On December 4, 2015, President Obama signed into law the Fixing America’s Surface Transportation Act (FAST Act), which, despite its name, contains several new provisions designed to facilitate capital formation and reduce disclosure burdens imposed on companies under the federal securities laws. The provisions build upon the 2012 Jumpstart Our Business Startups Act (JOBS Act), which created a new category of issuers called “emerging growth companies” (EGCs)1 and sought to encourage EGCs to go public in the United States.2 The FAST Act provisions, which were first introduced in a package of bills often called “JOBS Act 2.0,” are the culmination of a continuing congressional effort to increase initial public offerings (IPOs) by EGCs, reduce the burdens on smaller companies seeking to conduct registered offerings and provide trading liquidity for securities of private companies.

While some of the new provisions require rulemaking by the U.S. Securities and Exchange Commission (SEC) before they are effective, other provisions of the FAST Act amend the Securities Act itself and therefore are effective, with an immediate effect on current offerings.

Changes to EGC Offering Process

The FAST Act expands some of the “IPO On-Ramp” accommodations extended to EGCs under the JOBS Act by further easing the Securities Act registration and offering process for such companies.

  • New Deadline for Public Filing of Confidential Submissions. Currently, an EGC may confidentially submit a draft registration statement for its IPO for non-public review, provided that the confidential submission and all amendments are publicly filed with the SEC no later than 21 days before the EGC commences a roadshow. The FAST Act amends Section 6(e) of the Securities Act to reduce the requirement for public filing to no later than 15 days before the roadshow. The change will allow EGCs greater flexibility when assessing market windows and determining the opportune time to launch an IPO. Since confidential submissions have been widely used since the adoption of the JOBS Act, we expect issuers to immediately take advantage of this increased flexibility.
  • Locking in” EGC Status at the Time of Confidential Submission. While the JOBS Act created the EGC category and provided for the confidential submission process, it was silent as to when EGC status should be determined. In response, in 2012, the SEC staff published interpretive guidance that an issuer must qualify as an EGC at the time of the submission of the confidential draft registration statement.3 If the issuer no longer qualifies as an EGC during the course of the confidential review process (for example, its total annual revenues for the fiscal year exceeded $1 billion), it would need to file publicly the registration statement and would not be able to avail itself of the EGC benefits.

The FAST Act overrules this guidance by amending Securities Act Section 6(e) to provide that an issuer that qualified as an EGC at the time of the submission of the draft registration statement (or, alternatively, a publicly filed registration statement) can retain its EGC status through the earlier of (1) the date of the consummation of the IPO covered by the registration statement or (2) the end of the one-year period beginning on the date the issuer lost its EGC status. Accordingly, while the issuer may quickly lose the ongoing benefits of being an EGC (i.e., reduced compensation disclosure and no auditor attestation on internal controls), the issuer nevertheless would be able to take advantage of the benefits of being an EGC in conducting its IPO (i.e., reduced financial statements requirements), so long as it completes its IPO prior to the end of the one year period. Issuers that lose EGC status upon consummation of the IPO, however, will have to wait longer for the initiation of research coverage as they would be unable to benefit from the increased flexibility extended by the JOBS Act for research reports with respect to securities of EGCs.4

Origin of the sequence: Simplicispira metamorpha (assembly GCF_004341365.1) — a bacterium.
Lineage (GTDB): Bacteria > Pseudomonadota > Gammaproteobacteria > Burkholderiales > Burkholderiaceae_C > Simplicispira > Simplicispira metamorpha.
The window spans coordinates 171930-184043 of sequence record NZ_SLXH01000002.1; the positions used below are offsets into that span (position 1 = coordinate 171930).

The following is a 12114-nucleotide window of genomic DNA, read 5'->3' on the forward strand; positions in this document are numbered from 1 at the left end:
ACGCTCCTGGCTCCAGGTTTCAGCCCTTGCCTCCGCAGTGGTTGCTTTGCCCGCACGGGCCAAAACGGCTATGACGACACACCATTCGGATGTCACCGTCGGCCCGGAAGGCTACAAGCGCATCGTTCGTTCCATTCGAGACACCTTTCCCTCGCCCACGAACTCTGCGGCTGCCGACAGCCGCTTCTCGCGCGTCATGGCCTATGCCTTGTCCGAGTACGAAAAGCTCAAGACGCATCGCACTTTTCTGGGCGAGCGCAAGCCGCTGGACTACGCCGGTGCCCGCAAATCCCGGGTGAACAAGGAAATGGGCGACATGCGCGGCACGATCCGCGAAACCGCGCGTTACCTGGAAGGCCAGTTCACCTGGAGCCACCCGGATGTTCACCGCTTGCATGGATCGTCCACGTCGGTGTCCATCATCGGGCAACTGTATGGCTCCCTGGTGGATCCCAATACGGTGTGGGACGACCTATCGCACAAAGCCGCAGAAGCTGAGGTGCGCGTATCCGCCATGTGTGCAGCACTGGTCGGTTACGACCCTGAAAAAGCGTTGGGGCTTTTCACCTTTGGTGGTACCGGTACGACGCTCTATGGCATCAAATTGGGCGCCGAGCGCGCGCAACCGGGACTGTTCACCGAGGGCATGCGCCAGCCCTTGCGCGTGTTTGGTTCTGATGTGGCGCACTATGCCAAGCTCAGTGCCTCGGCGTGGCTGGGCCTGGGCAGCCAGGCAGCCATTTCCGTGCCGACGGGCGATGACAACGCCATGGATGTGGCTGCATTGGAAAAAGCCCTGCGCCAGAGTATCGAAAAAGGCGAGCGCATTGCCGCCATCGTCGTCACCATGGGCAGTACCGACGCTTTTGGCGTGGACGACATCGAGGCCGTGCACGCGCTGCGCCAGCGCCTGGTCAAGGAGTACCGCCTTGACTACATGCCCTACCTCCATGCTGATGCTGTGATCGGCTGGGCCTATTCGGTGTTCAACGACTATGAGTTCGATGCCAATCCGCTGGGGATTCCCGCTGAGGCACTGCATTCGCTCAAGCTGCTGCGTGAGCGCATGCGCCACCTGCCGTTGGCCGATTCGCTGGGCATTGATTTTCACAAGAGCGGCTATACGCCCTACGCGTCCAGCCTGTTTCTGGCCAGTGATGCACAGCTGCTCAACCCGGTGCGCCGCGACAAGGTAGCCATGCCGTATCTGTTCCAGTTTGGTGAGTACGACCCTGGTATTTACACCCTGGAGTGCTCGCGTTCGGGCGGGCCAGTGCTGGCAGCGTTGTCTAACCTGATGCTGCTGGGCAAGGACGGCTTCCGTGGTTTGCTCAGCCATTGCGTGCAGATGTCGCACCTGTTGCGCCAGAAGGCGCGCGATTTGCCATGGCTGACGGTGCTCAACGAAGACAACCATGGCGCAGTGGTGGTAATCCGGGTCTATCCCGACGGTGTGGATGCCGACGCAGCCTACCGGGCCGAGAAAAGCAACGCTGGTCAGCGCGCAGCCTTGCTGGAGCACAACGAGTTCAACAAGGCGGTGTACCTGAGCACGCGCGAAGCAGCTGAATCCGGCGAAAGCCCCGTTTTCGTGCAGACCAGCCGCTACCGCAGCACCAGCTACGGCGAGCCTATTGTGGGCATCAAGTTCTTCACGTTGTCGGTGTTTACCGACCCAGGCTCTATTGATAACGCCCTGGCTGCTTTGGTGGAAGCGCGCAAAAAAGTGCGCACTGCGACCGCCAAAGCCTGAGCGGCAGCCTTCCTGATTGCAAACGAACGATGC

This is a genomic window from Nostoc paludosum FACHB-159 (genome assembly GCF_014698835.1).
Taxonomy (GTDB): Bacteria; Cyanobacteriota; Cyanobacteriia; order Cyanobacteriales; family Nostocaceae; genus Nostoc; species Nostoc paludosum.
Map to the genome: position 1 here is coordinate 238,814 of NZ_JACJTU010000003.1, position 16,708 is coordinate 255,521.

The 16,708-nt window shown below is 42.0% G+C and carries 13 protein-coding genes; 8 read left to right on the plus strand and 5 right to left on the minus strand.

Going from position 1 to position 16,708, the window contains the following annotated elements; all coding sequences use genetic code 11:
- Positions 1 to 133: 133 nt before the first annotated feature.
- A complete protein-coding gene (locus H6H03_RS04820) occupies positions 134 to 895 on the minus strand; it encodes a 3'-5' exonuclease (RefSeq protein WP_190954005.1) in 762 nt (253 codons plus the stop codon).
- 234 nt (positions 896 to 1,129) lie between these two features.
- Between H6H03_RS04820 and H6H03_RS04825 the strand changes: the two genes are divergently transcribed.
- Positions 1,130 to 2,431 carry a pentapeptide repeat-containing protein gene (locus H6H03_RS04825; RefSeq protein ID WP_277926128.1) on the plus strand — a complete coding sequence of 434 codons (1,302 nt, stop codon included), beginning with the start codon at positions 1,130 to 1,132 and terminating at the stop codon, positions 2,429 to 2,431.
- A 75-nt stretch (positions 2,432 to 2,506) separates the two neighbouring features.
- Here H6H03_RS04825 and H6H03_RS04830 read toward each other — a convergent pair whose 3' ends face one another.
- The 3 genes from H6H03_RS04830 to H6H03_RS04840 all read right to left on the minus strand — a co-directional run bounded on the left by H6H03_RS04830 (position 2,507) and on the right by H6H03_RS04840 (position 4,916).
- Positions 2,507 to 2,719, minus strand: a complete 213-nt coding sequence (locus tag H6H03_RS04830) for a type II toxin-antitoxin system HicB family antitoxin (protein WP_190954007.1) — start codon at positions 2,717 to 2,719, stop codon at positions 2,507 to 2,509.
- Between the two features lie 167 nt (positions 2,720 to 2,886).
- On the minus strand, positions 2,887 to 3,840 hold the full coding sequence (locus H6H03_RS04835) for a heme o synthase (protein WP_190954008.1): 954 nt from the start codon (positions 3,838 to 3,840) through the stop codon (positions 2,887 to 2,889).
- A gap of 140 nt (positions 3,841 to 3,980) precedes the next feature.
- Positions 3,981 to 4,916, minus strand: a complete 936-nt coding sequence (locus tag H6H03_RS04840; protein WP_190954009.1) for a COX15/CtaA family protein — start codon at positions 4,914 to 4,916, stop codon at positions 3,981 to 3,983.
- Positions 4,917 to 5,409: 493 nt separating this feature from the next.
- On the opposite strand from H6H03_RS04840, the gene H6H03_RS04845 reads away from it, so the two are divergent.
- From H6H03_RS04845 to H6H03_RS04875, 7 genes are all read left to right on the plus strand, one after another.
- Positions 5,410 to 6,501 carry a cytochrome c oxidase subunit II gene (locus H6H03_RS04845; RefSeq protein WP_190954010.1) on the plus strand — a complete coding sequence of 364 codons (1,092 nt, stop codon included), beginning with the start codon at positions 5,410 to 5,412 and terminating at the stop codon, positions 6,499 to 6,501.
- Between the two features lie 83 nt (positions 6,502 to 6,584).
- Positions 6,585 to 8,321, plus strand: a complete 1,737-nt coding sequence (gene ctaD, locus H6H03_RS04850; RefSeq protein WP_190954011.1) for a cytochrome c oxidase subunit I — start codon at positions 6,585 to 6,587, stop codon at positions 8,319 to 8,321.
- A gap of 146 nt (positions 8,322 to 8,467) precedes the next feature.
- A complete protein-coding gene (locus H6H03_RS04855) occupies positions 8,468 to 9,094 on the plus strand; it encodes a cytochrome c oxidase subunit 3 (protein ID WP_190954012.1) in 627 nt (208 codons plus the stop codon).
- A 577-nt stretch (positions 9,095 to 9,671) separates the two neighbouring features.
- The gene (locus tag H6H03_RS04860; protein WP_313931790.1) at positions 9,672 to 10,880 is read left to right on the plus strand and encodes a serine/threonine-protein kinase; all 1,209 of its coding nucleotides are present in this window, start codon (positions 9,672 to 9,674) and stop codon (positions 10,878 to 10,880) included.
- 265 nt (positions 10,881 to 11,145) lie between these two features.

• Omission of Financial Statements for Certain Historical Periods. The SEC must revise Form S-1 and Form F-1 by January 3, 2016 (30 days after enactment) to allow an EGC to omit from its draft registration statement (or a publicly filed registration statement) financial statements for periods that would otherwise be required under Regulation S-X if:
    • the EGC reasonably believes that such periods would not be required in the Form S-1 or Form F-1 at the time of the contemplated offering; and
    • prior to the distribution of a preliminary prospectus, the EGC amends the registration statement to include all financial statements required by Regulation S-X at the date of the amendment.

The FAST Act expressly states that beginning 30 days after enactment, EGCs will be able to omit such financial statements from Form S-1 or F-1 in reliance on the statute (and, apparently, irrespective of whether the SEC completes the mandated revisions to Form S-1 or F-1). This change applies to an issuer’s financial statements as well as pro forma and acquired company financial statements. The change will help issuers avoid the expense and time needed to prepare financial statements that will not be required by the time the offering commences. It may prove particularly helpful for older and non-material periods and eliminates the need for an issuer to submit a waiver request to the SEC staff to omit financial statements for such periods.

New Securities Act Exemption for Private Resales

The FAST Act creates a new statutory exemption from Securities Act registration for private resales to accredited investors and, in effect, codifies the longstanding informal “Section 4(a)(1 ½)” exemption for private resales.5 Under the new Securities Act Section 4(a)(7) exemption, a resale would be exempt from registration as long as:

  • the purchaser is an accredited investor, as defined in Rule 501 of Regulation D;
  • the seller (or any person acting on behalf of the seller) does not use general solicitation to offer or sell the securities;
  • if the securities are those of an issuer that is not subject to the Exchange Act reporting obligations, then the seller and the prospective purchaser obtain certain information from the issuer;6
  • the seller (or a person compensated for the sale) is not subject to an event that would trigger the “bad actor” disqualification provision of Securities Act Rule 506(d);7
  • the securities must have been outstanding for at least 90 days prior to the date of the resale; and